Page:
Understanding the news: Oldest Egyptian pictorial tattoos identified,Pre-Dynastic period

Understanding the news: Oldest Egyptian pictorial tattoos identified, Pre-Dynastic period
UPDATE: Added British Museum blog link (includes more images of the tattoos) Clarified terms. With thanks to Rodford Smith
These two mummies come from before the 'age of Pharaohs' from what is known as the Pre-Dynastic period. They are preserved by being naturally dessicated (dried) by burial in sand. You will note they are also in a 'crouched' position. This is generally referred to as a contracted burial. A shallow hole was cleared in the sand, the body was placed in it, sometimes with burial goods and sand was pushed over the top. The dry sand then removed all the moisture from the body, significantly reducing the decay. Later the ancient Egyptians developed artificial means of preserving bodies.
The bodies in the study have been found to have tattoos on the arms, which have now had a preliminary identification. (See the article for black and white enhanced images to see the designs)
The male had animals but the female had a rather intriguing set of S shapes on her arm. I find this particularly interesting as I immediately recognised the motif as one that commonly occurs on pre-Dynastic pots which would have been roughly contemporary with the mummy. The pots don't usually feature the animals portrayed on the male mummy (Bull/sheep vs gazelles/flamingoes or ostriches) so perhaps its meaning and function is different.
Discovering the same design in a different context may help us to understand the iconography of these pots. "She also has a motif that is thought to represent batons used in ritual dance." These 'batons are seen being held by other figures and resemble the 'clappers' and ritual 'wands' that have been found in other contexts.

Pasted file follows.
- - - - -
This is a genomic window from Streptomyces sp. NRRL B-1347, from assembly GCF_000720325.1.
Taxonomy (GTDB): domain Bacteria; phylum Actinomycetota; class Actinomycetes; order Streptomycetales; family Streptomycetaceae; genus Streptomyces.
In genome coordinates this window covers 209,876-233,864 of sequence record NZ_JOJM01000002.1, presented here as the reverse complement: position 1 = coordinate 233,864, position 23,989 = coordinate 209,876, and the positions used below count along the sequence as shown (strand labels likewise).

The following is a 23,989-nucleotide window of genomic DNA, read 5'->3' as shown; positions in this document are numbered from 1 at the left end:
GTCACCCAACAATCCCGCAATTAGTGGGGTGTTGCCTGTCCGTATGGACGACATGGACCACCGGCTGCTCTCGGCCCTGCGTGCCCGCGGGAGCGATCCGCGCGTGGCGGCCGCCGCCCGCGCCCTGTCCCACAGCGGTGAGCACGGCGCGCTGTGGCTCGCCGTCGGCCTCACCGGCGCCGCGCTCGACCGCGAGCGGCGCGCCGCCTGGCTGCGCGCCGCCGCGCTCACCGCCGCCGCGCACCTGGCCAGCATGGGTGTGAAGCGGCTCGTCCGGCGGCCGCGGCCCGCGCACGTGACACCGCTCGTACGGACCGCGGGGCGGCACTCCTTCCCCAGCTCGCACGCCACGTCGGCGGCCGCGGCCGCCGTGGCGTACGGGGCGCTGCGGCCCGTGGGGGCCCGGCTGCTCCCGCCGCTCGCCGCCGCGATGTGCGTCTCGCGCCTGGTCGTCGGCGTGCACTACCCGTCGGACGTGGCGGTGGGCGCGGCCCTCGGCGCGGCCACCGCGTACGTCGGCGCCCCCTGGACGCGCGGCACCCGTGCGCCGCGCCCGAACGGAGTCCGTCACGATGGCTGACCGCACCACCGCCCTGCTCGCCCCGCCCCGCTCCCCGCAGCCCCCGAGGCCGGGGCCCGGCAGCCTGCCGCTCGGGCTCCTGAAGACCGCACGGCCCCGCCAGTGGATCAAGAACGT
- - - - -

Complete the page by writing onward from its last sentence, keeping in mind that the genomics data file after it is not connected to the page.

Since the decorated pots are thought to have a funerary function, perhaps the lady in question was a funerary dancer or professional mourner, but that is, as yet, unclear.
Tattoos are not unknown on other mummies, and an older one was found on a mummy of a man preserved in ice (Europe). In Egypt, dancers are often portrayed with designs thought to be tattoos on their legs. However this is the earliest example we currently have on human remains.


  1. That is great news to know the most oldest Tattoes in the world belongs to an ancient Egyptian 's mummy ,i am sooooo proud of them but my favourite Tatto was that two siting Baboones and two wedjet it was amazinghttps://lh3.googleusercontent.com/TvmkKpKSbTpM58Bk9TKFXWj-IT9bYethHbeubrIxYlR1LB0HAd2aYDAvN0s2oRY7NuLMPJ5L


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